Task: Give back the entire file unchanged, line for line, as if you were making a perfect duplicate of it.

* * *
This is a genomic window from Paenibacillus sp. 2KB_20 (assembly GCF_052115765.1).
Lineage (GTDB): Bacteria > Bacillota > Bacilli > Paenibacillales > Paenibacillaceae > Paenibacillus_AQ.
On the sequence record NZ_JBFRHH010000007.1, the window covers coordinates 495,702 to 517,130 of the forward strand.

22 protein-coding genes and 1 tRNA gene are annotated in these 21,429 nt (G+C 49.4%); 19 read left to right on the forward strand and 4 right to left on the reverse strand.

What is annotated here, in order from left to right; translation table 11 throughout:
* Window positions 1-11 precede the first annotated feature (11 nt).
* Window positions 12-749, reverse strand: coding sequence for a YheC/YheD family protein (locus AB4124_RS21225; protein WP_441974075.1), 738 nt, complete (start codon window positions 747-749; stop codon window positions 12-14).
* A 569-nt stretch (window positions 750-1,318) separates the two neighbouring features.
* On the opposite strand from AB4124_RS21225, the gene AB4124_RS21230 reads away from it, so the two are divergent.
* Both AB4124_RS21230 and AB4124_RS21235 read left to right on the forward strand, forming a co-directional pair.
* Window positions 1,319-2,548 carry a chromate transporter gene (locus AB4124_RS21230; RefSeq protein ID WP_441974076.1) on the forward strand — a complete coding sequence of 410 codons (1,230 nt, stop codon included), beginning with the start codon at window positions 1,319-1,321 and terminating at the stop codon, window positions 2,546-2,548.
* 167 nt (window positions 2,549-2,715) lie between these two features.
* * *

This is a genomic window from Paenibacillus sp. 2KB_20 (assembly GCF_052115765.1).
Lineage (GTDB): Bacteria > Bacillota > Bacilli > Paenibacillales > Paenibacillaceae > Paenibacillus_AQ.
On the sequence record NZ_JBFRHH010000007.1, the window covers coordinates 495,702 to 517,130 of the forward strand.

22 protein-coding genes and 1 tRNA gene are annotated in these 21,429 nt (G+C 49.4%); 19 read left to right on the forward strand and 4 right to left on the reverse strand.

What is annotated here, in order from left to right; translation table 11 throughout:
* Window positions 1-11 precede the first annotated feature (11 nt).
* Window positions 12-749, reverse strand: coding sequence for a YheC/YheD family protein (locus AB4124_RS21225; protein WP_441974075.1), 738 nt, complete (start codon window positions 747-749; stop codon window positions 12-14).
* A 569-nt stretch (window positions 750-1,318) separates the two neighbouring features.
* On the opposite strand from AB4124_RS21225, the gene AB4124_RS21230 reads away from it, so the two are divergent.
* Both AB4124_RS21230 and AB4124_RS21235 read left to right on the forward strand, forming a co-directional pair.
* Window positions 1,319-2,548 carry a chromate transporter gene (locus AB4124_RS21230; RefSeq protein ID WP_441974076.1) on the forward strand — a complete coding sequence of 410 codons (1,230 nt, stop codon included), beginning with the start codon at window positions 1,319-1,321 and terminating at the stop codon, window positions 2,546-2,548.
* 167 nt (window positions 2,549-2,715) lie between these two features.